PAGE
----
By Joaquim Rocha.
With the release of the Kinect device, there was finally an affordable camera capable of giving depth information. This, together with the Kinect's open USB connection, led to a lot of innovative projects.
Still, the Kinect just gives raw signals and the only way to obtain more complex information, such as skeleton tracking was to use either the Microsoft SDK or the OpenNI framework. Both of these solutions are closed, proprietary and, in the case of Microsoft's, only for non-commercial work.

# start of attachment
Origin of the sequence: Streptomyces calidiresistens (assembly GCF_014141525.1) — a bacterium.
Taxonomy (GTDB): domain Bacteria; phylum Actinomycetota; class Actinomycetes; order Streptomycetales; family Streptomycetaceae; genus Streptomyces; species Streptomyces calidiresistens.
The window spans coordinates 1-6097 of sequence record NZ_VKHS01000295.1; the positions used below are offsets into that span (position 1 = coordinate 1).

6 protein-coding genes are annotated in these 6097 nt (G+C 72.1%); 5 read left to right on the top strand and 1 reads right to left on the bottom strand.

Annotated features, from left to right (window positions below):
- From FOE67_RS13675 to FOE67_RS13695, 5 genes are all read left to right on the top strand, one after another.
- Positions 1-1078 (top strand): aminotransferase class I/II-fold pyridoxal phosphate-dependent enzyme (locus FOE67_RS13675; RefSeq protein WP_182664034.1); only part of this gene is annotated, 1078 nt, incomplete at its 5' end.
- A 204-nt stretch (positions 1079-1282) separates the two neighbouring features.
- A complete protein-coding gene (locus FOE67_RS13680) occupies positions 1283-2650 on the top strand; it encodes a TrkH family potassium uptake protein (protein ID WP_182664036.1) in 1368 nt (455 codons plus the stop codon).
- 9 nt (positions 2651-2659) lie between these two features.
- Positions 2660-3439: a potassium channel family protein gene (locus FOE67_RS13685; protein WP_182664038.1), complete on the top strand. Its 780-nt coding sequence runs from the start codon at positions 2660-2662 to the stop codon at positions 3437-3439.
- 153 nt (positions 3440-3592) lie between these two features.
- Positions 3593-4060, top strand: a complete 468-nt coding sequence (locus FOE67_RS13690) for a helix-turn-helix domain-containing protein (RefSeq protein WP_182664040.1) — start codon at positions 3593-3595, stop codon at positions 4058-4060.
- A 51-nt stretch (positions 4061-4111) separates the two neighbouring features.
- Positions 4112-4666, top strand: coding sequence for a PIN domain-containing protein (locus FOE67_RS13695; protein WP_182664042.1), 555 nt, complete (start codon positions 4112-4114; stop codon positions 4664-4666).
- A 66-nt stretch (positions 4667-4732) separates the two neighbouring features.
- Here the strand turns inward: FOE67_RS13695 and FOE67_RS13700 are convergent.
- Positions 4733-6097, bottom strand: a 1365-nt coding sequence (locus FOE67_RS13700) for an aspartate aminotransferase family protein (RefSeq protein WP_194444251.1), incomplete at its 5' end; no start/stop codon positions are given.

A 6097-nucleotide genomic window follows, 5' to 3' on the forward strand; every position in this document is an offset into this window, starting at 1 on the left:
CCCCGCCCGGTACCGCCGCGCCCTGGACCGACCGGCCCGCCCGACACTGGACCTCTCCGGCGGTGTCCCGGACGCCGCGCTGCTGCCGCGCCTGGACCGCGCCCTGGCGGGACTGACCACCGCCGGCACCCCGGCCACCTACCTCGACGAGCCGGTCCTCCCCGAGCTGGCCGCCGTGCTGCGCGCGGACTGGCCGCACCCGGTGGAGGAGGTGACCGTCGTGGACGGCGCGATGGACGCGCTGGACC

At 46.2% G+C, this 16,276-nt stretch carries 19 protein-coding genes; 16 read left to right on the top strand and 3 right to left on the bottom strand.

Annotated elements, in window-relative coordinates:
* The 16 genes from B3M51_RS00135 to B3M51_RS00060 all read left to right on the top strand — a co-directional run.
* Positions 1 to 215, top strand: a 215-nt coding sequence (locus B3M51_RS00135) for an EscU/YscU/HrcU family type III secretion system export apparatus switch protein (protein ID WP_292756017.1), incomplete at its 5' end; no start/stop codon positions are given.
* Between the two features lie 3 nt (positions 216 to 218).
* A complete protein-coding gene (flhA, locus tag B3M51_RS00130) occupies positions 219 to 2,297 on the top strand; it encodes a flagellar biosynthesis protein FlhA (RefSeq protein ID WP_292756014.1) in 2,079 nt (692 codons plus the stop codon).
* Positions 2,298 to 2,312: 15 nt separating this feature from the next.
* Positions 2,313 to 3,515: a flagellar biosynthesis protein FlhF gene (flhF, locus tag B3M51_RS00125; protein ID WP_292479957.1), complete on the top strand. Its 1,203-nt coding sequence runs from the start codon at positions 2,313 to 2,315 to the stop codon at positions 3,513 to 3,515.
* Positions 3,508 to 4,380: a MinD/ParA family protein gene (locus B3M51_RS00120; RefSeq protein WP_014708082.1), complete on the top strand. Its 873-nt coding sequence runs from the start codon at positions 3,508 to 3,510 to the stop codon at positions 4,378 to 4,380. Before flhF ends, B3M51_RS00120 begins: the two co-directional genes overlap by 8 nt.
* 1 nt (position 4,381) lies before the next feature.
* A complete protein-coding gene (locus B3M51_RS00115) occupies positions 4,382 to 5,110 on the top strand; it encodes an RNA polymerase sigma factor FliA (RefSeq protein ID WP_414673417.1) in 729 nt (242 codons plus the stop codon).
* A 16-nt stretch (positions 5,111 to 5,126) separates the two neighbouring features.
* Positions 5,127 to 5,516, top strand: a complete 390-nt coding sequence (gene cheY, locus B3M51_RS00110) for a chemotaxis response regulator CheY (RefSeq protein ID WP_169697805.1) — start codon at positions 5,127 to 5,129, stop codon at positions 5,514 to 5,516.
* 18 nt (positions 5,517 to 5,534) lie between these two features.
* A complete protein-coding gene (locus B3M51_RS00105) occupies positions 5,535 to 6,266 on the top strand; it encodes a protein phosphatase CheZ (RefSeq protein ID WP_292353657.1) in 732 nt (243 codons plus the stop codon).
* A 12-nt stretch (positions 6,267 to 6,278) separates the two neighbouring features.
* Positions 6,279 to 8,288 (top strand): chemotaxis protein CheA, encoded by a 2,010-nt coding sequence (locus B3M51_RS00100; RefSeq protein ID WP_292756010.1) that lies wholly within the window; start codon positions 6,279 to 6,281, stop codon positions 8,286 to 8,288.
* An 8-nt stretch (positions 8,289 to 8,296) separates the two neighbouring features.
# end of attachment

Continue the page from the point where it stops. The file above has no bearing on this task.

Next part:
To solve the issue above, Igalia developed Skeltrack, a Free and Open Source library published under LGPL that performs human skeleton tracking and identifies a number of skeleton joints. It is a more atomic solution than the other commercial counterparts because it does not connect directly to the Kinect nor to any other depth camera, instead it expects to be given the buffer corresponding to the depth buffer.
In this talk I will present how Skeltrack was developed and show a demo of it working.